ICEBERG COLD REJECTION
By: Frank G. Tunstall
Jesus the Prophet deserved the highest adoration, but the praise that went to Him during His triumphal entry into Jerusalem was mixed in its genuineness. Many in the crowd were sincere in their adoration because they knew Jesus had raised Lazarus from the dead only a few days earlier. Others were probably just caught up in the mass of people. Still others, and these represented most of the national leaders as well as the larger numbers of the population, were enemies of Jesus. In less than a week’s time, the cold-hearted among the people in the parade would be screaming the anthem of terror, “Crucify Him; Crucify Him!” Regarding this latter majority, the Apostle John recorded, “He came to his own, but his own received him not” (John 1:11). The great failure of the nation and its religious establishment was when the light shined into their darkness they had already developed a love for darkness. This meant they did not understand or eagerly take hold of the revelation their Messiah had come to them in flesh and blood to save them. Their hearts were iceberg cold and their spiritual eyelids frozen shut (John 1:5).
Hail, thou once despisèd Jesus!
Hail, Thou Galilean king!
Thou didst suffer to release us;
Thou didst free salvation bring.
Hail, thou universal Savior,
Bearer of our sin and shame!
By Thy merit we find favor;
Life is given through Thy name.
By: John Bakewell
When the parade reached the point where “the road goes down to the Mount of Olives,” the celebration of the people reached a crescendo. “The whole crowd began joyfully to praise God in loud voices: ‘Blessed is the king who comes in the name of the Lord! Peace in heaven and glory in the highest!’” (Luke 19:38; Mark 11:9-10).
Many in the throng did give Jesus honor that day, but the religious leaders of Israel took the lead and poured out icy rejection covered over with bitterness. “The Pharisees in the crowd” exemplified it. They “said to Jesus, ‘Teacher, rebuke your disciples!’”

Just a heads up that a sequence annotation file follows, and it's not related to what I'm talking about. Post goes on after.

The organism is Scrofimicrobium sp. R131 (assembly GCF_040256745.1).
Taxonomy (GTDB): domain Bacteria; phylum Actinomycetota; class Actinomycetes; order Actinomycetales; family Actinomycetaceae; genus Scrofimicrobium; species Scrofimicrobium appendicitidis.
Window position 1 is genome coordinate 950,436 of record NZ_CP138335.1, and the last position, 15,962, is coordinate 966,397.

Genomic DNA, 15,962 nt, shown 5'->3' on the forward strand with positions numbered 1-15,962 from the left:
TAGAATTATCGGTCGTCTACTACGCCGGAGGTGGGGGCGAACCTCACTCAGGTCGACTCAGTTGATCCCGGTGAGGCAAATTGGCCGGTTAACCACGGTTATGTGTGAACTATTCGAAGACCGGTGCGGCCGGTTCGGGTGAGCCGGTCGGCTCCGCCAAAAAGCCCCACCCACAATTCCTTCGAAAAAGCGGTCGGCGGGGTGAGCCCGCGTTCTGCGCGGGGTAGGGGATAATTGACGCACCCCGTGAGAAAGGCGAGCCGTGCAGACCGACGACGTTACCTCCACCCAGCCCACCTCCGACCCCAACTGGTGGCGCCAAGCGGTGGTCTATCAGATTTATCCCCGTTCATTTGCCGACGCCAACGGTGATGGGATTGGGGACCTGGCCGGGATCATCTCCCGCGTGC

“’I tell you, Jesus answered them, “’if they keep quiet, the stones will cry out’” (Luke 19:40).
The sense of the statement is that the lifeless rocks alongside the road had more spiritual recognition than did these national leaders about who was entering Jerusalem in that humble parade. The Greek word for cry here translates as a loud shout or a scream. The Living Bible paraphrases it, “The stones… will burst into cheers.”
“Now the crowd that was with [Jesus] when he called Lazarus from the tomb and raised him from the dead continued to spread the word. 18 Many people, because they had heard that he had given this miraculous sign, went out to meet him. 19 So the Pharisees said to one another, “’See, this is getting us nowhere. Look how the whole world has gone after him!’” (John 12:17).
The word scattered like wildfire; so let your imagination hear it: “Have you heard, Jesus has raised Lazarus after four days in the tomb!”
Yes, word of mouth sped the news like lightning throughout the city.
It was the crowning miracle of Jesus’ ministry leading up to Passion Week. [His own resurrection takes first place.] Lazarus’ story was a huge drawing card in a nation that for 400 years had not had a God-sent prophet and had experienced a famine of miracles. Understandably, Lazarus was instantly famous. He was the “miraculous sign” that caused “many people” to go “out to meet [Jesus]” (John 12:18). But Jesus was the prime celebrity.
Let yourself think about it as you read. Many did not include everyone. Simultaneous with Jesus’ growing popularity, the opposition of Jewish leadership was steadily worsening, and it was vicious.
Can you feel the tension and hear their grumbling as the King of the Jews rode into Jerusalem on a donkey? [For us today, Jesus’ transportation would be something like a beat-up used car, and certainly not a shiny new limousine.] “If this is Israel’s king, he’ll never be able to conquer Rome. Why Roman soldiers would laugh all the way from Jerusalem to Caesarea about a king on a donkey with no sword. He’s an embarrassment and certainly not Israel’s Messiah. No way. Jesus can’t even afford a well-groomed stallion. Simply unthinkable. Some king if you ask me!” [Caesarea was Rome’s Middle Eastern capital.]
The issue went deeper still. “The crowd had swelled to a welcoming parade. The Pharisees took one look and threw up their hands: ‘It’s out of control. The world’s in a stampede after him’” (John 12:19 Msg). For these sworn enemies of Jesus, only one already-calculated solution remained.